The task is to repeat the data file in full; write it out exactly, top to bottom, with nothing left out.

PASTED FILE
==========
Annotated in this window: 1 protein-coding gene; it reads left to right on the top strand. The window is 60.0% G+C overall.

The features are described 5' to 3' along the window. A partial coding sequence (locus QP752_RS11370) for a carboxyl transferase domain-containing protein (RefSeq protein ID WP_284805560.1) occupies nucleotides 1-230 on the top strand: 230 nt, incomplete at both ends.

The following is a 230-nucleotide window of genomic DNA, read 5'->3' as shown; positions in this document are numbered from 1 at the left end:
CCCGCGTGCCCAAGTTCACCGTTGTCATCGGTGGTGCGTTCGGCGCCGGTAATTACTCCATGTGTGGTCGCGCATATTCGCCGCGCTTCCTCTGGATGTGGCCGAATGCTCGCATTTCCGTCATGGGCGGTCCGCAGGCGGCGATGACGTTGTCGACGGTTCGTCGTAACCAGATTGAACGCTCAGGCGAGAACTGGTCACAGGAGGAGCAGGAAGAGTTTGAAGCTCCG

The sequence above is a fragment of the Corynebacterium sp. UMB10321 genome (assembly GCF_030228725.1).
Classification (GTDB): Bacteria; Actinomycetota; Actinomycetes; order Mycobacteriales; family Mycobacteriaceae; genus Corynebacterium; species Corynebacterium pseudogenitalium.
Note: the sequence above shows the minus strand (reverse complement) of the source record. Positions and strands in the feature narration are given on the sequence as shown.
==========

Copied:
Annotated in this window: 1 protein-coding gene; it reads left to right on the top strand. The window is 60.0% G+C overall.

The features are described 5' to 3' along the window. A partial coding sequence (locus QP752_RS11370) for a carboxyl transferase domain-containing protein (RefSeq protein ID WP_284805560.1) occupies nucleotides 1-230 on the top strand: 230 nt, incomplete at both ends.

The following is a 230-nucleotide window of genomic DNA, read 5'->3' as shown; positions in this document are numbered from 1 at the left end:
CCCGCGTGCCCAAGTTCACCGTTGTCATCGGTGGTGCGTTCGGCGCCGGTAATTACTCCATGTGTGGTCGCGCATATTCGCCGCGCTTCCTCTGGATGTGGCCGAATGCTCGCATTTCCGTCATGGGCGGTCCGCAGGCGGCGATGACGTTGTCGACGGTTCGTCGTAACCAGATTGAACGCTCAGGCGAGAACTGGTCACAGGAGGAGCAGGAAGAGTTTGAAGCTCCG

The sequence above is a fragment of the Corynebacterium sp. UMB10321 genome (assembly GCF_030228725.1).
Classification (GTDB): Bacteria; Actinomycetota; Actinomycetes; order Mycobacteriales; family Mycobacteriaceae; genus Corynebacterium; species Corynebacterium pseudogenitalium.
Note: the sequence above shows the minus strand (reverse complement) of the source record. Positions and strands in the feature narration are given on the sequence as shown.